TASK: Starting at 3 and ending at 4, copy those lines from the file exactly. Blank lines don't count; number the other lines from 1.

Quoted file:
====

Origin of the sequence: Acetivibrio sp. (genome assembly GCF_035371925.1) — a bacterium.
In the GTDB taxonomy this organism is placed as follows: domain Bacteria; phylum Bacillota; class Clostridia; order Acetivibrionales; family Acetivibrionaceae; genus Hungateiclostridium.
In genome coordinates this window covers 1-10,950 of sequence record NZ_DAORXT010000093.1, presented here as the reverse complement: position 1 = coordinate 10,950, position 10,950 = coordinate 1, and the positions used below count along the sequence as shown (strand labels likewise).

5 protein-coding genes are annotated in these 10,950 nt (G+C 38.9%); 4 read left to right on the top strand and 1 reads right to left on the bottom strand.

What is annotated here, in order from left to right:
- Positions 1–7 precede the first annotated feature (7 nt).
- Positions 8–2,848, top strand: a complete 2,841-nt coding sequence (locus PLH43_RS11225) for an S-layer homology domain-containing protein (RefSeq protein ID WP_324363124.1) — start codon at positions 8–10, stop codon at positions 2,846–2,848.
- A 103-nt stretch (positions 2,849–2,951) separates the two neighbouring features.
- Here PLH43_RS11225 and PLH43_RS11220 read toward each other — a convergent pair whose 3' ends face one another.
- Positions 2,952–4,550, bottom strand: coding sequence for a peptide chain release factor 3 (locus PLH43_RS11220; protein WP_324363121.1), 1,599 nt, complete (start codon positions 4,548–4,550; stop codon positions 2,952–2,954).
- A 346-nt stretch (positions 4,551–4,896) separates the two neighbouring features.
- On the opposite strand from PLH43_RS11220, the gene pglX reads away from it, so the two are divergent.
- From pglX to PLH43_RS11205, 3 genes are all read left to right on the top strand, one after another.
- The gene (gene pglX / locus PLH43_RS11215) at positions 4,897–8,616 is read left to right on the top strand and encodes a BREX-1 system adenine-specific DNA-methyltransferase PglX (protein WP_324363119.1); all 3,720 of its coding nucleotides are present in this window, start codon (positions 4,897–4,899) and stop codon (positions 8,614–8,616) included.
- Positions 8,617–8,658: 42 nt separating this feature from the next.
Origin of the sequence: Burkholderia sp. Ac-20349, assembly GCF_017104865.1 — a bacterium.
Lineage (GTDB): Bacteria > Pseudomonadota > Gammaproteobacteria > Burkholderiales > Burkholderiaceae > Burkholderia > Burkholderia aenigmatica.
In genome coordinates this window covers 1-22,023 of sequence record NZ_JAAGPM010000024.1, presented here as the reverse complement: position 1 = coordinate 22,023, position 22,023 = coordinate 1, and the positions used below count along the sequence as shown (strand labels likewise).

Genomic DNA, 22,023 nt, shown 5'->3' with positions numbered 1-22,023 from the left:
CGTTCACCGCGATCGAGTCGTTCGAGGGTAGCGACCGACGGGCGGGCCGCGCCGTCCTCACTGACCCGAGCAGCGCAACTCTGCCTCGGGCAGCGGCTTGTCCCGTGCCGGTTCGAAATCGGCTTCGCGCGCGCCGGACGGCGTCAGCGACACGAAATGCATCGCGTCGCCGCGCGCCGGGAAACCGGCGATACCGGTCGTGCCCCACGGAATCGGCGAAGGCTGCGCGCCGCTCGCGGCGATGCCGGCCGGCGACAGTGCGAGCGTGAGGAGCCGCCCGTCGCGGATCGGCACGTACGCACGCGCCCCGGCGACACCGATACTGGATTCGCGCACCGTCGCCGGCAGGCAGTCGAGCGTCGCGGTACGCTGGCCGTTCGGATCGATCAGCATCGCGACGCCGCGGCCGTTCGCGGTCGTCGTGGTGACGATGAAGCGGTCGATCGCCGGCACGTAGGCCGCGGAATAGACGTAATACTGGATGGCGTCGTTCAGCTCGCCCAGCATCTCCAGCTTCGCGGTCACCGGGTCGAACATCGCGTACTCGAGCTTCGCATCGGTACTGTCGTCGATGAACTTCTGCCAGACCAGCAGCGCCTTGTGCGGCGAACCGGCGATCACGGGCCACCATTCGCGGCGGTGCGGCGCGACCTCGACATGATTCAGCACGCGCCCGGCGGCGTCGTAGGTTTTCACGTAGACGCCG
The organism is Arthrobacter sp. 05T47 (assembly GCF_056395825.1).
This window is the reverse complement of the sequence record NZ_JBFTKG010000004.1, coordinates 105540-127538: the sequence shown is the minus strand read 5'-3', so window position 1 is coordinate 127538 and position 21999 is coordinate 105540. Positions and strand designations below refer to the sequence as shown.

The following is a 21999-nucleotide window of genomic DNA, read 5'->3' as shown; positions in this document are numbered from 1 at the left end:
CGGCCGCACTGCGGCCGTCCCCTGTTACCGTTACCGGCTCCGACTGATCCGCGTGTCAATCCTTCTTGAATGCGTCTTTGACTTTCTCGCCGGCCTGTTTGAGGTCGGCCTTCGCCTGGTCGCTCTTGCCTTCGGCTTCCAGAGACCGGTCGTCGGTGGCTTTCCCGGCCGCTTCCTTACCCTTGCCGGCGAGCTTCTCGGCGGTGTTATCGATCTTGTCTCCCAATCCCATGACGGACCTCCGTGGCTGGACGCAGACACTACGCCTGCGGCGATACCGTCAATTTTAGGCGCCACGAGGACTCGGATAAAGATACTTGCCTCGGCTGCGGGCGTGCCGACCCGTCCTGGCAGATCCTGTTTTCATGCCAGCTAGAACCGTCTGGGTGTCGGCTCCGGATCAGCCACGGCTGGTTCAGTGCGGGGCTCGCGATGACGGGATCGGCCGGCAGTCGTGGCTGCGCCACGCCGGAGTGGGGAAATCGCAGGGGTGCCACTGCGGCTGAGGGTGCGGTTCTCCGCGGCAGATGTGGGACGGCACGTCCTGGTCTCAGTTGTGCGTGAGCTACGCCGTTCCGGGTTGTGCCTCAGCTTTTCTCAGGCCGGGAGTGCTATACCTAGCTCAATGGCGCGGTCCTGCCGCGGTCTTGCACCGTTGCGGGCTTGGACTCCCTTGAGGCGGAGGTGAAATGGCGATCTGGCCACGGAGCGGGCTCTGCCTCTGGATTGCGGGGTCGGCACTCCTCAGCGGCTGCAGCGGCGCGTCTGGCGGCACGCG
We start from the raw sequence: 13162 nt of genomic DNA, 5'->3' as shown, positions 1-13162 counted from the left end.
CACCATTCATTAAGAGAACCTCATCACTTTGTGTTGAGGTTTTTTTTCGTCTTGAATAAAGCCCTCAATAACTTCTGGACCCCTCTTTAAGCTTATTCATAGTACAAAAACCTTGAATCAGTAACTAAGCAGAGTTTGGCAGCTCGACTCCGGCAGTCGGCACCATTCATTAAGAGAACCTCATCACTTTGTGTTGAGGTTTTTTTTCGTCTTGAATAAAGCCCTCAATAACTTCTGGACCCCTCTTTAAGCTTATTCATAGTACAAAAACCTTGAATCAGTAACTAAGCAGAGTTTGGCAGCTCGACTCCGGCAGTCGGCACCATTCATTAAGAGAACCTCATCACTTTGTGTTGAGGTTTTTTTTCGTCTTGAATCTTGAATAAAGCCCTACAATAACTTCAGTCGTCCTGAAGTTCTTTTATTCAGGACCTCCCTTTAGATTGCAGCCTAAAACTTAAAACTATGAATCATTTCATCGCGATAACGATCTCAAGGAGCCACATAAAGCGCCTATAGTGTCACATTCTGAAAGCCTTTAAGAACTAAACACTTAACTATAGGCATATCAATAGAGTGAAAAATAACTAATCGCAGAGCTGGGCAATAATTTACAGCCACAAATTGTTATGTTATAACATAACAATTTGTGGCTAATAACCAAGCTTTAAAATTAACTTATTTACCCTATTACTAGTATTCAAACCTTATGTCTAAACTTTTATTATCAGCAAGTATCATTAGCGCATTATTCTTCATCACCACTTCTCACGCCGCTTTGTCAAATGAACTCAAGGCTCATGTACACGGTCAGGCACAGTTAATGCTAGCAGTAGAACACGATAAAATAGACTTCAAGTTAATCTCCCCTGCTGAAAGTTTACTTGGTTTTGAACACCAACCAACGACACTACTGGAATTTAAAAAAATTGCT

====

In genome coordinates this window covers 1-10,950 of sequence record NZ_DAORXT010000093.1, presented here as the reverse complement: position 1 = coordinate 10,950, position 10,950 = coordinate 1, and the positions used below count along the sequence as shown (strand labels likewise).

5 protein-coding genes are annotated in these 10,950 nt (G+C 38.9%); 4 read left to right on the top strand and 1 reads right to left on the bottom strand.